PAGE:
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I have a vanilla SharePoint 2013 server virtualized under Hyper-V for a dev environment. Both application server and database server have 12 GB of RAM and 4 core CPU. All services are enabled, search crawling paused.

I can see my SQL server under a heavy load even when no requests is made, the process is taking about 20-30%. Whenever I request a page this goes up to between 60-80% and it takes roughly 6 seconds for any pages to come up. When I created my first site collection after running the installation wizard it timed out twice on me, and took 13 minutes the third time to succeed.

If I check the recommended specs for a dev environment, my setup is largely above it. What is wrong? How can I speed that up to something respectable?

  • How is your host running the Hyper-V instance configured? OS, RAM, Disk size/type, CPU etc? – Benny Skogberg Nov 14 '13 at 21:00
  • @Benny Skogberg The host use 4 servers with 8 processors each. Storage is a SAN of hard disk arrays wich make up += 32 tera. Ram I dont know how much total, I havent mounted the host myself may be around 256 GB. There's more than 2 virtualized machines in there. My VM network for Sharepoint uses 1 NUMA block of 64 GB (including both app server, data, dc, 1 dev machine) – Machinegon Nov 14 '13 at 21:17
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MS suggests 24gb for a dev environment with all services running (10gb for minimal services with Visual Studio)

http://technet.microsoft.com/en-us/library/cc262485.aspx#hwforwebserver

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FWI:

The problem was that the ram was allocated dynamically on the VMS. You must set it static to have a good performance.

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I experience performance issues with anything less that 16GB of RAM for my SP2013 development environments. 32GB would be even better if you have it.

I have also noticed better performance (and this is the case with most Windows services running under Hyper-V) when I use only 1 CPU core (or possibly 2). Anything over that results in degraded performance in my experience.

  • Microsoft does have some guidance for using SharePoint 2013 in Hyper-V. It doesn't specifically apply to development environments, but could prove useful: technet.microsoft.com/en-US/library/ff621103(v=office.15).aspx – John Chapman Nov 14 '13 at 20:47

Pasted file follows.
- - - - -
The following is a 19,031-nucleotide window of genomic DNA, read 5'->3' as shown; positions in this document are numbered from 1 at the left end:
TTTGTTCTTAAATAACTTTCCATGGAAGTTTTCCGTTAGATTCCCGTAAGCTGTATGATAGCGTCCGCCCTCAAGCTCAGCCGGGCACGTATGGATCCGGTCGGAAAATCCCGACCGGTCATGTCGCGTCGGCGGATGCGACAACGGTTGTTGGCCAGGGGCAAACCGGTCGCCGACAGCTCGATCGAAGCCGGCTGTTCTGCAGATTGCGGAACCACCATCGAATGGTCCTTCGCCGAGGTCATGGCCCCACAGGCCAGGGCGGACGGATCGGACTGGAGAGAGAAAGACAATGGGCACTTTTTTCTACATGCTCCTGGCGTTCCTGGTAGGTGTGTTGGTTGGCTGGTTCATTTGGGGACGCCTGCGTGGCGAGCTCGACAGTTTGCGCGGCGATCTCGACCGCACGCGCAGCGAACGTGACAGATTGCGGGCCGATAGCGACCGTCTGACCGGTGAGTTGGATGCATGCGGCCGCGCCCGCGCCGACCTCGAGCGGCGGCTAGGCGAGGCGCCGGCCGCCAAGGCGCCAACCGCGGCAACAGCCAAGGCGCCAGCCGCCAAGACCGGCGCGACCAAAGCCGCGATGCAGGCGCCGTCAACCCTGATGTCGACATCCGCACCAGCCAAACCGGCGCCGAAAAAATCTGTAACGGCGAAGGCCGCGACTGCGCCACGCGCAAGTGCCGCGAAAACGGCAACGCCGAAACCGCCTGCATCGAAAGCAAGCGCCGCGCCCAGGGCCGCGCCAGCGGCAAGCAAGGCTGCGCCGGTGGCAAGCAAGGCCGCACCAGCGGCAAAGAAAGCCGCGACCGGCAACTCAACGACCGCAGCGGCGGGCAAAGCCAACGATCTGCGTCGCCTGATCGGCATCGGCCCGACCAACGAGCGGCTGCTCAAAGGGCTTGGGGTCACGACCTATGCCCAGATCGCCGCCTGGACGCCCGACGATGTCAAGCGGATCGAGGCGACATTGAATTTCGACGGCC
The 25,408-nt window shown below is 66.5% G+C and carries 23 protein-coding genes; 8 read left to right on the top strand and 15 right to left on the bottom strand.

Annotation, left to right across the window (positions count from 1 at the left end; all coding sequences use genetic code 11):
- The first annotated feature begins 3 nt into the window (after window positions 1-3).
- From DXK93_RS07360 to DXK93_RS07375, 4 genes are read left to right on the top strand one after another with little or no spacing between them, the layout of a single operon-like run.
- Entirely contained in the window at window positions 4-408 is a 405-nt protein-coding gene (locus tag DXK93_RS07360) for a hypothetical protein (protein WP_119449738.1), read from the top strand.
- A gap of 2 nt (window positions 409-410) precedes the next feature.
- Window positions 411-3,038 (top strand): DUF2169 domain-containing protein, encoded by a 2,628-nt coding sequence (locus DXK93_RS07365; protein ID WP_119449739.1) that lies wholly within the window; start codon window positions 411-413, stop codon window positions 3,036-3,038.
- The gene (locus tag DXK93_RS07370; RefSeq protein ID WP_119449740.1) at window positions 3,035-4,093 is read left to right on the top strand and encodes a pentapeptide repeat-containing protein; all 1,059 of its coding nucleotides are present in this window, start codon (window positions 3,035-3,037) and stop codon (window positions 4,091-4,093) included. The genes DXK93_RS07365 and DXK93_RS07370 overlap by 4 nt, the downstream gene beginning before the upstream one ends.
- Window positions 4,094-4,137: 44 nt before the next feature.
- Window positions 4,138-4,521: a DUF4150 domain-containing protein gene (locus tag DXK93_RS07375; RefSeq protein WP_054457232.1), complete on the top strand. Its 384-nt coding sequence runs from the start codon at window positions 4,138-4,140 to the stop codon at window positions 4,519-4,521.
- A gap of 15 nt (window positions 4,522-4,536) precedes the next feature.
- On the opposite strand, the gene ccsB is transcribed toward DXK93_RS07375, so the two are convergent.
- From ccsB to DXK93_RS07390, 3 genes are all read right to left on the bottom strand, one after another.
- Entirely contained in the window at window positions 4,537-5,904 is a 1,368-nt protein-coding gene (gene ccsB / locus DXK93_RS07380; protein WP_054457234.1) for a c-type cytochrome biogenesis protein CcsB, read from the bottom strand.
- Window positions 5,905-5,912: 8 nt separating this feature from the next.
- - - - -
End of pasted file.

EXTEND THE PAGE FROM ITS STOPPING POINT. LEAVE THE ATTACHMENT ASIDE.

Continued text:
• Also, the MS documentation on creating a development environment indicates 16GB would be the minimum: msdn.microsoft.com/en-us/library/ee554869.aspx – John Chapman Nov 14 '13 at 20:48
  • This is for a standalone installation, my app server and data server are separated on 2 machines which makes up a total of 24 GB – Machinegon Nov 14 '13 at 20:53
  • For your environment, you don't have to set the max ram at 12GB for both. You can set both to dynamically use 4GB to 24GB and let Hyper-V handle how much RAM each is allotted to each environment. – John Chapman Nov 14 '13 at 20:59
  • The startup is at 12 GB, Max 14 GB for both. I can try to let them scale and see how it goes – Machinegon Nov 14 '13 at 21:04
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In my dev environment I have a VirtualBox VM with 16G of RAM for SharePoint 2013. Since my host OS has 32G of RAM I could go up a little, but sometimes am running my SP2010 VM at the same time. Regardless, my problem seems to be that it is more CPU bound. Since mine is a dev environment and I am not using Workflow (currently), I just kill Microsoft.Workflow.ServiceHost from the task manager. I'm sure this has negative side effects, but the positive side effect is that my CPU goes from 100% to below 70% (until an incremental crawl starts :-). Sometime I need to figure out how to throttle workflow better, but maybe this approach will help for you.

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I wrote a couple of blog posts on why SharePoint Installations are typically slow. Most of the time its caused by SharePoint developers assuming SharePoint is a very flexible database and you can put any type of information in there. People dont understand that everything will be stored in a single table. Here is a blog you hopefully find useful: Top SharePoint Performance Problems

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